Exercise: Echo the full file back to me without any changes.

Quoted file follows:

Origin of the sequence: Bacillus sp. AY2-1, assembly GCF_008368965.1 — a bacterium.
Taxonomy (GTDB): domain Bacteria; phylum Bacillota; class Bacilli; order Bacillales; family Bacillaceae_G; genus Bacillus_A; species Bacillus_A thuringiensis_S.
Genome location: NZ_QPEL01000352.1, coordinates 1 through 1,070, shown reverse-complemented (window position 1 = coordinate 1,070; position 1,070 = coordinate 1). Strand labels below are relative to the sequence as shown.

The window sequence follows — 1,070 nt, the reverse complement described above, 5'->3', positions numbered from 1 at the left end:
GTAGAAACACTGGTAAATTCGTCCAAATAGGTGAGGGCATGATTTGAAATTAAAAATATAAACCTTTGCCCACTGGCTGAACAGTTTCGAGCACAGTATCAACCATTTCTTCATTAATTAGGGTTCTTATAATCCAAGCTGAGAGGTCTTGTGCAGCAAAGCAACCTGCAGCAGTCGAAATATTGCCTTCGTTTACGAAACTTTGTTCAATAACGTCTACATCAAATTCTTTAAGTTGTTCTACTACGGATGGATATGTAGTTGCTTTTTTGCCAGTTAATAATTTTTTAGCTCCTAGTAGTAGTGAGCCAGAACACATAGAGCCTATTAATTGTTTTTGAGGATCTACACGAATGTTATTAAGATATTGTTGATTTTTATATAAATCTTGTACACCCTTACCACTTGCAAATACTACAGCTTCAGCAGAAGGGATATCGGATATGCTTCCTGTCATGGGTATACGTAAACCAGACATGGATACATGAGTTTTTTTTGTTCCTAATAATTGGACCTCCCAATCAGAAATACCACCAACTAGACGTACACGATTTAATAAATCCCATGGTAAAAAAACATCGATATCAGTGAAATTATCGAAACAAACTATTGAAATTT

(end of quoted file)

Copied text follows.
Origin of the sequence: Bacillus sp. AY2-1, assembly GCF_008368965.1 — a bacterium.
Taxonomy (GTDB): domain Bacteria; phylum Bacillota; class Bacilli; order Bacillales; family Bacillaceae_G; genus Bacillus_A; species Bacillus_A thuringiensis_S.
Genome location: NZ_QPEL01000352.1, coordinates 1 through 1,070, shown reverse-complemented (window position 1 = coordinate 1,070; position 1,070 = coordinate 1). Strand labels below are relative to the sequence as shown.

The window sequence follows — 1,070 nt, the reverse complement described above, 5'->3', positions numbered from 1 at the left end:
GTAGAAACACTGGTAAATTCGTCCAAATAGGTGAGGGCATGATTTGAAATTAAAAATATAAACCTTTGCCCACTGGCTGAACAGTTTCGAGCACAGTATCAACCATTTCTTCATTAATTAGGGTTCTTATAATCCAAGCTGAGAGGTCTTGTGCAGCAAAGCAACCTGCAGCAGTCGAAATATTGCCTTCGTTTACGAAACTTTGTTCAATAACGTCTACATCAAATTCTTTAAGTTGTTCTACTACGGATGGATATGTAGTTGCTTTTTTGCCAGTTAATAATTTTTTAGCTCCTAGTAGTAGTGAGCCAGAACACATAGAGCCTATTAATTGTTTTTGAGGATCTACACGAATGTTATTAAGATATTGTTGATTTTTATATAAATCTTGTACACCCTTACCACTTGCAAATACTACAGCTTCAGCAGAAGGGATATCGGATATGCTTCCTGTCATGGGTATACGTAAACCAGACATGGATACATGAGTTTTTTTTGTTCCTAATAATTGGACCTCCCAATCAGAAATACCACCAACTAGACGTACACGATTTAATAAATCCCATGGTAAAAAAACATCGATATCAGTGAAATTATCGAAACAAACTATTGAAATTT